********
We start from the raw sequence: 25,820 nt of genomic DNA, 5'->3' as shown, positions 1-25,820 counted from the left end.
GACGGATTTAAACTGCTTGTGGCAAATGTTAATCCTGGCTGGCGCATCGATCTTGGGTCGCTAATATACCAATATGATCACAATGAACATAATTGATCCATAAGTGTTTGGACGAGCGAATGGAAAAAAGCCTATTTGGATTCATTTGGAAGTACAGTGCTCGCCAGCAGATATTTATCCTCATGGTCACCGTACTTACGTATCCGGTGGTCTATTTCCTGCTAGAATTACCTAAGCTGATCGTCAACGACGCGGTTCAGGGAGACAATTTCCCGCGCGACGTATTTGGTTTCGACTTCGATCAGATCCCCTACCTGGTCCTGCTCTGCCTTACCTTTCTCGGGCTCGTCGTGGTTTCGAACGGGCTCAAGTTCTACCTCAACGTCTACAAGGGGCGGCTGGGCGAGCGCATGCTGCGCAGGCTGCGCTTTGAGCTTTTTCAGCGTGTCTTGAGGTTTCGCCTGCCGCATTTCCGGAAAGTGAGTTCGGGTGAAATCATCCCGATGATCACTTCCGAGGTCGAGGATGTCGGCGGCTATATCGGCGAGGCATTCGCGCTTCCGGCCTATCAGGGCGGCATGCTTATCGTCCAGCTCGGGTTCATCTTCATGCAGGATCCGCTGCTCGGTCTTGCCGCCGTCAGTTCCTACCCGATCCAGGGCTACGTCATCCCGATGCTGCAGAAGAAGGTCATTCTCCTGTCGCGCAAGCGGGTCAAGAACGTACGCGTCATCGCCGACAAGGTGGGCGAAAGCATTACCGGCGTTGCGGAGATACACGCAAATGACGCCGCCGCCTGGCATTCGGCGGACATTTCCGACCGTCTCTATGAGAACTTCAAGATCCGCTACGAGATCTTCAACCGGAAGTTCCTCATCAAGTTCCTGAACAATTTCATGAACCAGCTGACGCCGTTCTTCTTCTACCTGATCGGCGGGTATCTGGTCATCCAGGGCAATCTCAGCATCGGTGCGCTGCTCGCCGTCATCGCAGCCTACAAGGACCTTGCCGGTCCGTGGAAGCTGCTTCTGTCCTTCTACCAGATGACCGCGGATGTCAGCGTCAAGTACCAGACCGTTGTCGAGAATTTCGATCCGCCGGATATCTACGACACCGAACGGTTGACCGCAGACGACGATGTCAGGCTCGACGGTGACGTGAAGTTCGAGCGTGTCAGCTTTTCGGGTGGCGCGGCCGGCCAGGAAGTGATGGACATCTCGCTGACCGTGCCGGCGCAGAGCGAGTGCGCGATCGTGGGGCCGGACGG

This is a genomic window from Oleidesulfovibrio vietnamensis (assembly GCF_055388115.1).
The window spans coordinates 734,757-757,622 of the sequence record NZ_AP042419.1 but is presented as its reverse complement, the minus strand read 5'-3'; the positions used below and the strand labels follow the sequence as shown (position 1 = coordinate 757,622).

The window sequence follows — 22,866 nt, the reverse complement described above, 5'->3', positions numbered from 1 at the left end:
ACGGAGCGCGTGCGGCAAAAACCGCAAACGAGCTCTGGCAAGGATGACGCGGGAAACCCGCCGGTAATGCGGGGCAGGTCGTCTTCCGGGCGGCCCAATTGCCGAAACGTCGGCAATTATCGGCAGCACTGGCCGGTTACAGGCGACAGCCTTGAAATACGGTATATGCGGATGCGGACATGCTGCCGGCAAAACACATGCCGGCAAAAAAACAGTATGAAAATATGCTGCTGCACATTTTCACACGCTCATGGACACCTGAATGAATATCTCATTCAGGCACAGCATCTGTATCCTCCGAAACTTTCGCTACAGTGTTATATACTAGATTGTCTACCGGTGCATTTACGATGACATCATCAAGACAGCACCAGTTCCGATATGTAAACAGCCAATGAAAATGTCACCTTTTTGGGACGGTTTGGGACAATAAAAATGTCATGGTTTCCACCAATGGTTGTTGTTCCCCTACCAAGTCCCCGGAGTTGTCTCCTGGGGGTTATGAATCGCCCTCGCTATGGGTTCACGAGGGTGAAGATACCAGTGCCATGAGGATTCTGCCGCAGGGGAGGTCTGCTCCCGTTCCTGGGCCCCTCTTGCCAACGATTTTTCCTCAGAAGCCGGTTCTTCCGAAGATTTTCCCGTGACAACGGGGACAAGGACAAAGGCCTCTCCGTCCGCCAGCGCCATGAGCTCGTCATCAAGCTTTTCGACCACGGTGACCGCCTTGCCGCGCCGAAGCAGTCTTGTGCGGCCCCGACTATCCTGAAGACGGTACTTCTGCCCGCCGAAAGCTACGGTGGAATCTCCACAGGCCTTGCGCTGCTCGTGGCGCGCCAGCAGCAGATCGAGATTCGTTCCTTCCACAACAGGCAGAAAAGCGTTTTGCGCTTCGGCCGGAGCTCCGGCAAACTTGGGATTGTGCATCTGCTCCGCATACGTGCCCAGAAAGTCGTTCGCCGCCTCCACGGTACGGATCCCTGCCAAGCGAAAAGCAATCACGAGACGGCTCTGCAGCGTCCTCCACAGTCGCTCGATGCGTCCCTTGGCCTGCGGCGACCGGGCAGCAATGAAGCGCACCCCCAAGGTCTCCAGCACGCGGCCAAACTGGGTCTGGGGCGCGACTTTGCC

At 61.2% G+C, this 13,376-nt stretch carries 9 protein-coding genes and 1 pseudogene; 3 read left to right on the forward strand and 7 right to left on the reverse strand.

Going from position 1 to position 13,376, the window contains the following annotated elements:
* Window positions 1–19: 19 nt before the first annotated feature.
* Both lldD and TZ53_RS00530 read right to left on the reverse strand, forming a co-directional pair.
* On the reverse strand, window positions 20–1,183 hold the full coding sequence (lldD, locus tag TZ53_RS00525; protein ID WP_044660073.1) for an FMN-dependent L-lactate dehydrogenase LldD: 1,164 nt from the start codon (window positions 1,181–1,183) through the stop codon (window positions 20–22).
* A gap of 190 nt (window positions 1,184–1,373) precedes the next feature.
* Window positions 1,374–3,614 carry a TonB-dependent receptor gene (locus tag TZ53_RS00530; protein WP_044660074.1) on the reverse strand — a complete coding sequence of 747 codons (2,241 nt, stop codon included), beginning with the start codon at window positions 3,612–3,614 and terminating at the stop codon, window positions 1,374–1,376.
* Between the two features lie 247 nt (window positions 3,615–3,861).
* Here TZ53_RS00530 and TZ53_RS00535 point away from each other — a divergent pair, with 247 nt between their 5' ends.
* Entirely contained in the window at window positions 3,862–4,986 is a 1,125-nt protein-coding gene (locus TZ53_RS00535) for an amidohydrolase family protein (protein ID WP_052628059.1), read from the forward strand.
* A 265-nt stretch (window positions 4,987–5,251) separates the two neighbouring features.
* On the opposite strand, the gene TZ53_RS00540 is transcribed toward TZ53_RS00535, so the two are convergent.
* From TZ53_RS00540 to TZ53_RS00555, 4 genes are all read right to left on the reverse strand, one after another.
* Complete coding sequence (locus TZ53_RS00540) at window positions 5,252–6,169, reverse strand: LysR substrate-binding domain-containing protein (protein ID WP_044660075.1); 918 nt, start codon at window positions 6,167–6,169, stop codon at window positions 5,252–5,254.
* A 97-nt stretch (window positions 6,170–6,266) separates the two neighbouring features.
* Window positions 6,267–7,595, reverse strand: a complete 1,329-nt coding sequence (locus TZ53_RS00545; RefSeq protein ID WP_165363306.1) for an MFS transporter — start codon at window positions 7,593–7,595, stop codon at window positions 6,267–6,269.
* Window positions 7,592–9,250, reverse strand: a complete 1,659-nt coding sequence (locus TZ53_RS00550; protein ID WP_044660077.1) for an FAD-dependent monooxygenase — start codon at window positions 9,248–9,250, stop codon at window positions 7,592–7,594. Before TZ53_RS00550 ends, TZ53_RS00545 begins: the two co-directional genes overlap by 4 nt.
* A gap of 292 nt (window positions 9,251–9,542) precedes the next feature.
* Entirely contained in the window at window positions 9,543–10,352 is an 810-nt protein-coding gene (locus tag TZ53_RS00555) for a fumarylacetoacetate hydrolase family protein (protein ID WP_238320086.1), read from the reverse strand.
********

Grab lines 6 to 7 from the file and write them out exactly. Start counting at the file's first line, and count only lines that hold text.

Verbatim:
ACGGAGCGCGTGCGGCAAAAACCGCAAACGAGCTCTGGCAAGGATGACGCGGGAAACCCGCCGGTAATGCGGGGCAGGTCGTCTTCCGGGCGGCCCAATTGCCGAAACGTCGGCAATTATCGGCAGCACTGGCCGGTTACAGGCGACAGCCTTGAAATACGGTATATGCGGATGCGGACATGCTGCCGGCAAAACACATGCCGGCAAAAAAACAGTATGAAAATATGCTGCTGCACATTTTCACACGCTCATGGACACCTGAATGAATATCTCATTCAGGCACAGCATCTGTATCCTCCGAAACTTTCGCTACAGTGTTATATACTAGATTGTCTACCGGTGCATTTACGATGACATCATCAAGACAGCACCAGTTCCGATATGTAAACAGCCAATGAAAATGTCACCTTTTTGGGACGGTTTGGGACAATAAAAATGTCATGGTTTCCACCAATGGTTGTTGTTCCCCTACCAAGTCCCCGGAGTTGTCTCCTGGGGGTTATGAATCGCCCTCGCTATGGGTTCACGAGGGTGAAGATACCAGTGCCATGAGGATTCTGCCGCAGGGGAGGTCTGCTCCCGTTCCTGGGCCCCTCTTGCCAACGATTTTTCCTCAGAAGCCGGTTCTTCCGAAGATTTTCCCGTGACAACGGGGACAAGGACAAAGGCCTCTCCGTCCGCCAGCGCCATGAGCTCGTCATCAAGCTTTTCGACCACGGTGACCGCCTTGCCGCGCCGAAGCAGTCTTGTGCGGCCCCGACTATCCTGAAGACGGTACTTCTGCCCGCCGAAAGCTACGGTGGAATCTCCACAGGCCTTGCGCTGCTCGTGGCGCGCCAGCAGCAGATCGAGATTCGTTCCTTCCACAACAGGCAGAAAAGCGTTTTGCGCTTCGGCCGGAGCTCCGGCAAACTTGGGATTGTGCATCTGCTCCGCATACGTGCCCAGAAAGTCGTTCGCCGCCTCCACGGTACGGATCCCTGCCAAGCGAAAAGCAATCACGAGACGGCTCTGCAGCGTCCTCCACAGTCGCTCGATGCGTCCCTTGGCCTGCGGCGACCGGGCAGCAATGAAGCGCACCCCCAAGGTCTCCAGCACGCGGCCAAACTGGGTCTGGGGCGCGACTTTGCC

At 61.2% G+C, this 13,376-nt stretch carries 9 protein-coding genes and 1 pseudogene; 3 read left to right on the forward strand and 7 right to left on the reverse strand.